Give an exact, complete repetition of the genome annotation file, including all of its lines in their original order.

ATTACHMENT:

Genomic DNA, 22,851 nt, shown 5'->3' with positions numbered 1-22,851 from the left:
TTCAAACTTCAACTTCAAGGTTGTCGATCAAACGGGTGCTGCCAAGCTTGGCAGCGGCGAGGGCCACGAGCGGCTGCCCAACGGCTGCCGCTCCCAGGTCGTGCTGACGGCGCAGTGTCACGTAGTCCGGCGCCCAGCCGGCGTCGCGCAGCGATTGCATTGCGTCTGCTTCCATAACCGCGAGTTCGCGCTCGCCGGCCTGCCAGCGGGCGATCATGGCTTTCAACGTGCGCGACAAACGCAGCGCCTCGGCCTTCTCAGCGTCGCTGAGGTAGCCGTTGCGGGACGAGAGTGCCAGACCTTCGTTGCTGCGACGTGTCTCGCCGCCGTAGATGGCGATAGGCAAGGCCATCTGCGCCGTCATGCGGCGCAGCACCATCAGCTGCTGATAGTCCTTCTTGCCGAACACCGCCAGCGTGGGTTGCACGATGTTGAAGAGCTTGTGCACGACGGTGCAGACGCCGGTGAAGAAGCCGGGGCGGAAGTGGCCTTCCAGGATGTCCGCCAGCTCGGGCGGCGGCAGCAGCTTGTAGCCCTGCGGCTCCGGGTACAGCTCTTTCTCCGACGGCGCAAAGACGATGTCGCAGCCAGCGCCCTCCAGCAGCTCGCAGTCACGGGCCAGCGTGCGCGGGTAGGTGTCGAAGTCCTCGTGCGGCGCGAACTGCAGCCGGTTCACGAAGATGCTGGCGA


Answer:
Genomic DNA, 22,851 nt, shown 5'->3' with positions numbered 1-22,851 from the left:
TTCAAACTTCAACTTCAAGGTTGTCGATCAAACGGGTGCTGCCAAGCTTGGCAGCGGCGAGGGCCACGAGCGGCTGCCCAACGGCTGCCGCTCCCAGGTCGTGCTGACGGCGCAGTGTCACGTAGTCCGGCGCCCAGCCGGCGTCGCGCAGCGATTGCATTGCGTCTGCTTCCATAACCGCGAGTTCGCGCTCGCCGGCCTGCCAGCGGGCGATCATGGCTTTCAACGTGCGCGACAAACGCAGCGCCTCGGCCTTCTCAGCGTCGCTGAGGTAGCCGTTGCGGGACGAGAGTGCCAGACCTTCGTTGCTGCGACGTGTCTCGCCGCCGTAGATGGCGATAGGCAAGGCCATCTGCGCCGTCATGCGGCGCAGCACCATCAGCTGCTGATAGTCCTTCTTGCCGAACACCGCCAGCGTGGGTTGCACGATGTTGAAGAGCTTGTGCACGACGGTGCAGACGCCGGTGAAGAAGCCGGGGCGGAAGTGGCCTTCCAGGATGTCCGCCAGCTCGGGCGGCGGCAGCAGCTTGTAGCCCTGCGGCTCCGGGTACAGCTCTTTCTCCGACGGCGCAAAGACGATGTCGCAGCCAGCGCCCTCCAGCAGCTCGCAGTCACGGGCCAGCGTGCGCGGGTAGGTGTCGAAGTCCTCGTGCGGCGCGAACTGCAGCCGGTTCACGAAGATGCTGGCGA